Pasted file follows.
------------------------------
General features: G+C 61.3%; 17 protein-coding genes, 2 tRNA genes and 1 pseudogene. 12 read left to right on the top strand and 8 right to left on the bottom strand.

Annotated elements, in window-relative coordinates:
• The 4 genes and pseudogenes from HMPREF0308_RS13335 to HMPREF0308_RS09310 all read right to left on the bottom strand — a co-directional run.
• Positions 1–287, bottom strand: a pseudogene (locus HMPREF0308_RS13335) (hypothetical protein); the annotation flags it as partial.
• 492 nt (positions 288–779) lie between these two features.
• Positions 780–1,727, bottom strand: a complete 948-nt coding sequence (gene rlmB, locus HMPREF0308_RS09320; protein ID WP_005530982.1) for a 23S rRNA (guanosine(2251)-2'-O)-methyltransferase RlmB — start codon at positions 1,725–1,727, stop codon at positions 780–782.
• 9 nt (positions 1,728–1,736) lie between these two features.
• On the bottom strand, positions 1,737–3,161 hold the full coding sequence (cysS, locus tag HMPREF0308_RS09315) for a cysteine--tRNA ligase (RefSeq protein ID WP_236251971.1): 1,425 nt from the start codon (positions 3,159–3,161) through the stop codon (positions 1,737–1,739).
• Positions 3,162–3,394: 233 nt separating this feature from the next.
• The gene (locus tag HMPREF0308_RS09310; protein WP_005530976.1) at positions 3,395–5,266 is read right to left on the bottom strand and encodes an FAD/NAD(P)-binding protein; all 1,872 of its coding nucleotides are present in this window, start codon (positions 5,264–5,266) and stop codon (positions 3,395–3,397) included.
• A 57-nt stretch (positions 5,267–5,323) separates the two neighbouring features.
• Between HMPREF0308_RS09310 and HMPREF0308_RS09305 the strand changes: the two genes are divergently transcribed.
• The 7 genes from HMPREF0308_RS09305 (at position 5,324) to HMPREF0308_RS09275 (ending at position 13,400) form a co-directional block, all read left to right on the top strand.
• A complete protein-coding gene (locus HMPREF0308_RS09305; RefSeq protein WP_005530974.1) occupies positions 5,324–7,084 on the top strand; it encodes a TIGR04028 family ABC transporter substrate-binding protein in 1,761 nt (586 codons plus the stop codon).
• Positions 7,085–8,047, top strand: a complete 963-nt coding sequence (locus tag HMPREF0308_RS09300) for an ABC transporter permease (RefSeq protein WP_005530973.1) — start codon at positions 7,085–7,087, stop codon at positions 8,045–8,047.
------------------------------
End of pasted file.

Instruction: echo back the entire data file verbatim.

General features: G+C 61.3%; 17 protein-coding genes, 2 tRNA genes and 1 pseudogene. 12 read left to right on the top strand and 8 right to left on the bottom strand.

Annotated elements, in window-relative coordinates:
• The 4 genes and pseudogenes from HMPREF0308_RS13335 to HMPREF0308_RS09310 all read right to left on the bottom strand — a co-directional run.
• Positions 1–287, bottom strand: a pseudogene (locus HMPREF0308_RS13335) (hypothetical protein); the annotation flags it as partial.
• 492 nt (positions 288–779) lie between these two features.
• Positions 780–1,727, bottom strand: a complete 948-nt coding sequence (gene rlmB, locus HMPREF0308_RS09320; protein ID WP_005530982.1) for a 23S rRNA (guanosine(2251)-2'-O)-methyltransferase RlmB — start codon at positions 1,725–1,727, stop codon at positions 780–782.
• 9 nt (positions 1,728–1,736) lie between these two features.
• On the bottom strand, positions 1,737–3,161 hold the full coding sequence (cysS, locus tag HMPREF0308_RS09315) for a cysteine--tRNA ligase (RefSeq protein ID WP_236251971.1): 1,425 nt from the start codon (positions 3,159–3,161) through the stop codon (positions 1,737–1,739).
• Positions 3,162–3,394: 233 nt separating this feature from the next.
• The gene (locus tag HMPREF0308_RS09310; protein WP_005530976.1) at positions 3,395–5,266 is read right to left on the bottom strand and encodes an FAD/NAD(P)-binding protein; all 1,872 of its coding nucleotides are present in this window, start codon (positions 5,264–5,266) and stop codon (positions 3,395–3,397) included.
• A 57-nt stretch (positions 5,267–5,323) separates the two neighbouring features.
• Between HMPREF0308_RS09310 and HMPREF0308_RS09305 the strand changes: the two genes are divergently transcribed.
• The 7 genes from HMPREF0308_RS09305 (at position 5,324) to HMPREF0308_RS09275 (ending at position 13,400) form a co-directional block, all read left to right on the top strand.
• A complete protein-coding gene (locus HMPREF0308_RS09305; RefSeq protein WP_005530974.1) occupies positions 5,324–7,084 on the top strand; it encodes a TIGR04028 family ABC transporter substrate-binding protein in 1,761 nt (586 codons plus the stop codon).
• Positions 7,085–8,047, top strand: a complete 963-nt coding sequence (locus tag HMPREF0308_RS09300) for an ABC transporter permease (RefSeq protein WP_005530973.1) — start codon at positions 7,085–7,087, stop codon at positions 8,045–8,047.